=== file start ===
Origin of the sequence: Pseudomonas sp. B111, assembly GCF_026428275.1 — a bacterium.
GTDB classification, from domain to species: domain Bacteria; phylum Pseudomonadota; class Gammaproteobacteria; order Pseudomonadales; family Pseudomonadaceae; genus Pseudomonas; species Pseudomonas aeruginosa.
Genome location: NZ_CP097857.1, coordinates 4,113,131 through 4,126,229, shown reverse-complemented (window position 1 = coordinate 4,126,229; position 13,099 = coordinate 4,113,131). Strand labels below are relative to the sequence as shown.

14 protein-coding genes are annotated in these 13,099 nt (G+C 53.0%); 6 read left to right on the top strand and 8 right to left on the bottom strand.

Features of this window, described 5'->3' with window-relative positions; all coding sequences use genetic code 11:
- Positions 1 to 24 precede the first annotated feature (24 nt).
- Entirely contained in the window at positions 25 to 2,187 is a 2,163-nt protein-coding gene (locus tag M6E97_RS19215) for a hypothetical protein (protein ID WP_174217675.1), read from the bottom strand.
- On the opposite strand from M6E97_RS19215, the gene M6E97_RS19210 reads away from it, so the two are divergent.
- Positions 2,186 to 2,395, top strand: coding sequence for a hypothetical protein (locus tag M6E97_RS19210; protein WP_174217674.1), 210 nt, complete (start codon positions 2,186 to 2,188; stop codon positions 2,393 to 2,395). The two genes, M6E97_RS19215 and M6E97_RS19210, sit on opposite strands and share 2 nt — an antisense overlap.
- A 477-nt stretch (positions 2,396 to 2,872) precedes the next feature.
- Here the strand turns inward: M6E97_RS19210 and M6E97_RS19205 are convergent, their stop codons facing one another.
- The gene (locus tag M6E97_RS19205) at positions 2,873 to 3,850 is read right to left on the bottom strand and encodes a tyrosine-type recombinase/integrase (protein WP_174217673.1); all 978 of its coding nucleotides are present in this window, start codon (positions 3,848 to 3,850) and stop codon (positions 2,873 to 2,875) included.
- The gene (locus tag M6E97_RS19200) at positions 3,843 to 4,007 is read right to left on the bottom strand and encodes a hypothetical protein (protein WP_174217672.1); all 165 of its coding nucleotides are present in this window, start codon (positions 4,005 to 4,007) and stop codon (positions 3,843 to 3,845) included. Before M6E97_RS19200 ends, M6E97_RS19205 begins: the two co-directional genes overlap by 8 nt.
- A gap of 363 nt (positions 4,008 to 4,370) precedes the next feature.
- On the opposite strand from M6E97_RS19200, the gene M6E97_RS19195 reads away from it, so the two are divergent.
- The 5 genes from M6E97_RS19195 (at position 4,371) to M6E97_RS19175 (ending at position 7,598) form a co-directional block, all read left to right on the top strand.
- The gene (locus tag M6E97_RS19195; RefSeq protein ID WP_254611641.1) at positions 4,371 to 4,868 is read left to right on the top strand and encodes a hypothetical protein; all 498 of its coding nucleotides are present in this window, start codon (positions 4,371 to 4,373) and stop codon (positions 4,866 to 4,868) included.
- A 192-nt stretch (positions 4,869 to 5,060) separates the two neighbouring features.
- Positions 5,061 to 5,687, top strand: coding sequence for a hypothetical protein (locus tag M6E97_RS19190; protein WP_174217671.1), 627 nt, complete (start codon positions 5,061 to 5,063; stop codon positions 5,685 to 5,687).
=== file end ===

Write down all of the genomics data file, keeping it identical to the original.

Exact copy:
Origin of the sequence: Pseudomonas sp. B111, assembly GCF_026428275.1 — a bacterium.
GTDB classification, from domain to species: domain Bacteria; phylum Pseudomonadota; class Gammaproteobacteria; order Pseudomonadales; family Pseudomonadaceae; genus Pseudomonas; species Pseudomonas aeruginosa.
Genome location: NZ_CP097857.1, coordinates 4,113,131 through 4,126,229, shown reverse-complemented (window position 1 = coordinate 4,126,229; position 13,099 = coordinate 4,113,131). Strand labels below are relative to the sequence as shown.

14 protein-coding genes are annotated in these 13,099 nt (G+C 53.0%); 6 read left to right on the top strand and 8 right to left on the bottom strand.

Features of this window, described 5'->3' with window-relative positions; all coding sequences use genetic code 11:
- Positions 1 to 24 precede the first annotated feature (24 nt).
- Entirely contained in the window at positions 25 to 2,187 is a 2,163-nt protein-coding gene (locus tag M6E97_RS19215) for a hypothetical protein (protein ID WP_174217675.1), read from the bottom strand.
- On the opposite strand from M6E97_RS19215, the gene M6E97_RS19210 reads away from it, so the two are divergent.
- Positions 2,186 to 2,395, top strand: coding sequence for a hypothetical protein (locus tag M6E97_RS19210; protein WP_174217674.1), 210 nt, complete (start codon positions 2,186 to 2,188; stop codon positions 2,393 to 2,395). The two genes, M6E97_RS19215 and M6E97_RS19210, sit on opposite strands and share 2 nt — an antisense overlap.
- A 477-nt stretch (positions 2,396 to 2,872) precedes the next feature.
- Here the strand turns inward: M6E97_RS19210 and M6E97_RS19205 are convergent, their stop codons facing one another.
- The gene (locus tag M6E97_RS19205) at positions 2,873 to 3,850 is read right to left on the bottom strand and encodes a tyrosine-type recombinase/integrase (protein WP_174217673.1); all 978 of its coding nucleotides are present in this window, start codon (positions 3,848 to 3,850) and stop codon (positions 2,873 to 2,875) included.
- The gene (locus tag M6E97_RS19200) at positions 3,843 to 4,007 is read right to left on the bottom strand and encodes a hypothetical protein (protein WP_174217672.1); all 165 of its coding nucleotides are present in this window, start codon (positions 4,005 to 4,007) and stop codon (positions 3,843 to 3,845) included. Before M6E97_RS19200 ends, M6E97_RS19205 begins: the two co-directional genes overlap by 8 nt.
- A gap of 363 nt (positions 4,008 to 4,370) precedes the next feature.
- On the opposite strand from M6E97_RS19200, the gene M6E97_RS19195 reads away from it, so the two are divergent.
- The 5 genes from M6E97_RS19195 (at position 4,371) to M6E97_RS19175 (ending at position 7,598) form a co-directional block, all read left to right on the top strand.
- The gene (locus tag M6E97_RS19195; RefSeq protein ID WP_254611641.1) at positions 4,371 to 4,868 is read left to right on the top strand and encodes a hypothetical protein; all 498 of its coding nucleotides are present in this window, start codon (positions 4,371 to 4,373) and stop codon (positions 4,866 to 4,868) included.
- A 192-nt stretch (positions 4,869 to 5,060) separates the two neighbouring features.
- Positions 5,061 to 5,687, top strand: coding sequence for a hypothetical protein (locus tag M6E97_RS19190; protein WP_174217671.1), 627 nt, complete (start codon positions 5,061 to 5,063; stop codon positions 5,685 to 5,687).